Fig. 5: A wood bracket-set in Mogao Cave 251. Northern Wei period (386–534). (Published in Sun Yihua and Sun Ruxian, Dunhuang shiku quanji: Shiku jianzhu juan (Complete Collection of Dunhuang Caves: Volume on Cave Architecture). Hong Kong: shangwu yinshu guan, 2003, fig. 45) 


Architectonic details in the mural agree with contemporaneous Dunhuang murals and textual records, affirming our reconstruction based on the architectural image. Another image of a similar stupa chatra can be found in a better-preserved mural painting in Mogao Cave 254. The chatra base, the stacked dishes, the crown-like triple jewels, and streamers are unambiguously depicted. The convention of hanging streamers on pagoda finial is well documented. The offerings made by royal members of the Northern Wei state for stupas in the Western Regions, for instance, are said to have included “one thousand multicolored banners, each one hundred Chinese feet long.” 9 Yang and Fan, Luoyang qielan ji jiaozhu, 329. Yang and Wang, A Record of Buddhist Monasteries in Luoyang, 242.  As this description indicates, the hanging streamers on the pagoda could be quite long, and they were widely distributed from north China to the Western Regions.

The sectioned pillars of the que gate-towers in the mural seem to represent rammed-earth walls, since it indicates the application of tie-beams for the purpose of binding the earthen walls more strongly. A tenth-century earthen shrine at Mogao demonstrates this common construction technique as well, and it is represented in our reconstruction of the pagoda-temple [Fig. 2]. The design of its front façade is based on typical designs displayed in Dunhuang murals. For instance, the front gate’s form is derived from the gate of a celestial palace in Mogao Cave 248 of the Western Wei period (535–557). Moreover, since most central-pillar caves at Mogao contain a high window above the doorway, our reconstruction design includes an above-door window for a better natural lighting condition [Fig. 6].

Fig. 6: Sectional perspective of Mogao Cave 254. Northern Wei period (386–534). (Drawing by Sun Ruxian. Published in Sun and Sun, Jianzhu hua juan, fig. 27)


Admittedly, certain aspects of our reconstruction, such as the que gate-towers flanking the front hall, find no corresponding evidence in archaeological sites. The main reference for our reconstruction is their visual representations in the Dunhuang Caves. Roofed niches flanked by que gate-towers are believed to represent Maitreya Bodhisattva’s palace in the Tuṣita Heaven [Fig. 7]. That the mural and the niche share a similar design suggests the paradigmatic composition of the pitched-roofed hall and the que gate-towers.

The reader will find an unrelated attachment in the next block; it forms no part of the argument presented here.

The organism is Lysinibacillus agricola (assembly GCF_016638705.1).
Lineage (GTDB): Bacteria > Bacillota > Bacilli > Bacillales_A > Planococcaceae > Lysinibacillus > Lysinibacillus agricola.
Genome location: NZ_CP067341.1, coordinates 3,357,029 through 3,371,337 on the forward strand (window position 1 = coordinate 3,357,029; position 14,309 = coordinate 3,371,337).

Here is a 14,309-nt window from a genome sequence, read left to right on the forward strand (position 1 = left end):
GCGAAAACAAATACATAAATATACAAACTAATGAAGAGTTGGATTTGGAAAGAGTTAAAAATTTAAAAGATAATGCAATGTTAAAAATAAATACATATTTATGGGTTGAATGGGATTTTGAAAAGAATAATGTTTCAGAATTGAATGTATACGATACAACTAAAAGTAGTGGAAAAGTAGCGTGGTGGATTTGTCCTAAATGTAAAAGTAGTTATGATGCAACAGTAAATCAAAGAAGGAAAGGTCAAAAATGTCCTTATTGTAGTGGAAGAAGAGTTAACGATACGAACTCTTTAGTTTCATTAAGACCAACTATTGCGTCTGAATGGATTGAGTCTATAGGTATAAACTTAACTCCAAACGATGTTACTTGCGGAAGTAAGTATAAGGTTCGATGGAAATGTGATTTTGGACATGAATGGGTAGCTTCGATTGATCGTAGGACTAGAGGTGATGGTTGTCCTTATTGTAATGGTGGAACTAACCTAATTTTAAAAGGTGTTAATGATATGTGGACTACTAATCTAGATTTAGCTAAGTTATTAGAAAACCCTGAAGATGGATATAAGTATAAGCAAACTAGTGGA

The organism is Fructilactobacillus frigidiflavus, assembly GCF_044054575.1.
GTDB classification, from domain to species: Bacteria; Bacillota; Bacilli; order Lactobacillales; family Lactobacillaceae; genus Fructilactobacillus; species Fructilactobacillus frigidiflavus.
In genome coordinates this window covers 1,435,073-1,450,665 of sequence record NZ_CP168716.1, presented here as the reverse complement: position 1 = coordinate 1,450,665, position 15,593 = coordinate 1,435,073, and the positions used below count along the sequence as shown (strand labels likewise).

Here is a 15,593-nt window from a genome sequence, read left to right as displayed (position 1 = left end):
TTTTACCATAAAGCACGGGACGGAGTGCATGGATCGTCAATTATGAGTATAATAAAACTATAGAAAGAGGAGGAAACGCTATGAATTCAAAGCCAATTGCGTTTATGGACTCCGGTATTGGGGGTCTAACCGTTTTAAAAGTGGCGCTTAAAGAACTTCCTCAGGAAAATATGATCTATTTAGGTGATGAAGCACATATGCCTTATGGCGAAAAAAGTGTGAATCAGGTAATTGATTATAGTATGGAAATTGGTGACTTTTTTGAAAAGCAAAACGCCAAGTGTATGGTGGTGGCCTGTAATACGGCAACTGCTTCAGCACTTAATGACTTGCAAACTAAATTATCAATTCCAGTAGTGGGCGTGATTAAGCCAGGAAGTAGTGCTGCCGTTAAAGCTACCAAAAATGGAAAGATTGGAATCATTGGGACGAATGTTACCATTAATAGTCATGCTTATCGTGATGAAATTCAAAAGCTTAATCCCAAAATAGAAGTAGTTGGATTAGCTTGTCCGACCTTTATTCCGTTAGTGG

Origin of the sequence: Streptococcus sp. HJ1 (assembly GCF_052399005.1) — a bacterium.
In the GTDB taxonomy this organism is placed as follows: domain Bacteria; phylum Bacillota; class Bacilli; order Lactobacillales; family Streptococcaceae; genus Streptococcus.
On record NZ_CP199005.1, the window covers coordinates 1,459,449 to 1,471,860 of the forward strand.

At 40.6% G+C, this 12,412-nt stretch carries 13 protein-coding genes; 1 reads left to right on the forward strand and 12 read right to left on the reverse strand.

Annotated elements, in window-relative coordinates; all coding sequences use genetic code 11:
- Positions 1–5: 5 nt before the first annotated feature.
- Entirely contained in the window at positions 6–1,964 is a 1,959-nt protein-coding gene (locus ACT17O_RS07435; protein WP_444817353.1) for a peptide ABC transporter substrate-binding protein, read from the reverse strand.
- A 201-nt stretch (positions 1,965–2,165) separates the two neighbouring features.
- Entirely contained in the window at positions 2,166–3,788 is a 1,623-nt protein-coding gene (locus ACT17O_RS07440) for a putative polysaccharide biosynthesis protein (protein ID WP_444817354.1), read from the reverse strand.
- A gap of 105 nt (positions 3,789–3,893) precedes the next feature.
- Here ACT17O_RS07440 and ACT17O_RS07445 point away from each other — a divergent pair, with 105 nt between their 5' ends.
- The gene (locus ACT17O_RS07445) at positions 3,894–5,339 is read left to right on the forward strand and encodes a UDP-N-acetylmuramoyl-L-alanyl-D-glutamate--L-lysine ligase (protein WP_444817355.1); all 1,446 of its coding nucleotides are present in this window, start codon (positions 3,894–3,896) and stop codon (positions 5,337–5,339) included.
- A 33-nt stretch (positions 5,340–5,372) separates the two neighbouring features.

Fig. 7: A gate-tower-shaped niche in Mogao Cave 254. (Published in Sun and Sun, Shiku jianzhu juan, fig. 30) 



In summary, this study of the pagoda-temple reveals how early Buddhist buildings in China embrace the various building traditions transmitted along the Eastern Silk Road. It also offers a theoretical reconstruction to synthesize our fragmented knowledge about the pagoda-temple from textual, visual, and archeological evidence. Although such pagoda-temples no longer stand in totality, this study envisions one among many possibilities. Reconstruction design and digital modeling were applied to study early architectures that do not provide the full picture. In the process of unveiling the architectural information using a modern visual language, we took into account the particularities of pictorial representation in mural paintings and sculptural representation in central-pillar caves. This article has shed light on the interrelationship among the multiple prototypes of early Buddhist architecture, namely, the central-pillar cave, the stupa and pagoda, and the temple complex.


Zhenru Zhou is a postdoctoral fellow at the School of Architecture, Tsinghua University (China). Email:

Yihua Sun is an associate researcher and architectural conservator at Dunhuang Academy (China). Email: